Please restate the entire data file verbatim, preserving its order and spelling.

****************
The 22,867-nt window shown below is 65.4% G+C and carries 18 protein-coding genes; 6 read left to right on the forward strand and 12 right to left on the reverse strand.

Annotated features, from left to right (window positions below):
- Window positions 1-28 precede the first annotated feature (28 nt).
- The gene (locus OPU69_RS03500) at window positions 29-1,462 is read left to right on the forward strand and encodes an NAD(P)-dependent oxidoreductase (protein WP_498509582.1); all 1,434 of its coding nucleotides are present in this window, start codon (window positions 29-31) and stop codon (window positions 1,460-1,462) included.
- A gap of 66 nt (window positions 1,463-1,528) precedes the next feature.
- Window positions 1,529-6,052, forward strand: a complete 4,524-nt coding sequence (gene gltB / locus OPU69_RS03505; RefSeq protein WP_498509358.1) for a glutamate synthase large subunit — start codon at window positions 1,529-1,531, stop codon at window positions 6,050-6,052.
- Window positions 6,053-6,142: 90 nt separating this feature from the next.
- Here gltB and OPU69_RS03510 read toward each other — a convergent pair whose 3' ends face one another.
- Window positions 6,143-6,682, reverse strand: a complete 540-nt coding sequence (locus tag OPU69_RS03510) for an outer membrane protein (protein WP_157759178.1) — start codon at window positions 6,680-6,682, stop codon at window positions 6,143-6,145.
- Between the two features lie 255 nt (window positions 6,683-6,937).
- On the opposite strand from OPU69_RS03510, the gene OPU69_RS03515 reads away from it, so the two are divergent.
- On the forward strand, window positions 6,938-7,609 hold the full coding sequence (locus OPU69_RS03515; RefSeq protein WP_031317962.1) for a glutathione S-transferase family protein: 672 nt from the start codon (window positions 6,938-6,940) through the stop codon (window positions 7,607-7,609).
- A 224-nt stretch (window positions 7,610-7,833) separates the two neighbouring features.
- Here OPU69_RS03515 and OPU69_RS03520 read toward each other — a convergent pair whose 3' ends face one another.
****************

The 22,867-nt window shown below is 65.4% G+C and carries 18 protein-coding genes; 6 read left to right on the forward strand and 12 right to left on the reverse strand.

Annotated features, from left to right (window positions below):
- Window positions 1-28 precede the first annotated feature (28 nt).
- The gene (locus OPU69_RS03500) at window positions 29-1,462 is read left to right on the forward strand and encodes an NAD(P)-dependent oxidoreductase (protein WP_498509582.1); all 1,434 of its coding nucleotides are present in this window, start codon (window positions 29-31) and stop codon (window positions 1,460-1,462) included.
- A gap of 66 nt (window positions 1,463-1,528) precedes the next feature.
- Window positions 1,529-6,052, forward strand: a complete 4,524-nt coding sequence (gene gltB / locus OPU69_RS03505; RefSeq protein WP_498509358.1) for a glutamate synthase large subunit — start codon at window positions 1,529-1,531, stop codon at window positions 6,050-6,052.
- Window positions 6,053-6,142: 90 nt separating this feature from the next.
- Here gltB and OPU69_RS03510 read toward each other — a convergent pair whose 3' ends face one another.
- Window positions 6,143-6,682, reverse strand: a complete 540-nt coding sequence (locus tag OPU69_RS03510) for an outer membrane protein (protein WP_157759178.1) — start codon at window positions 6,680-6,682, stop codon at window positions 6,143-6,145.
- Between the two features lie 255 nt (window positions 6,683-6,937).
- On the opposite strand from OPU69_RS03510, the gene OPU69_RS03515 reads away from it, so the two are divergent.
- On the forward strand, window positions 6,938-7,609 hold the full coding sequence (locus OPU69_RS03515; RefSeq protein WP_031317962.1) for a glutathione S-transferase family protein: 672 nt from the start codon (window positions 6,938-6,940) through the stop codon (window positions 7,607-7,609).
- A 224-nt stretch (window positions 7,610-7,833) separates the two neighbouring features.
- Here OPU69_RS03515 and OPU69_RS03520 read toward each other — a convergent pair whose 3' ends face one another.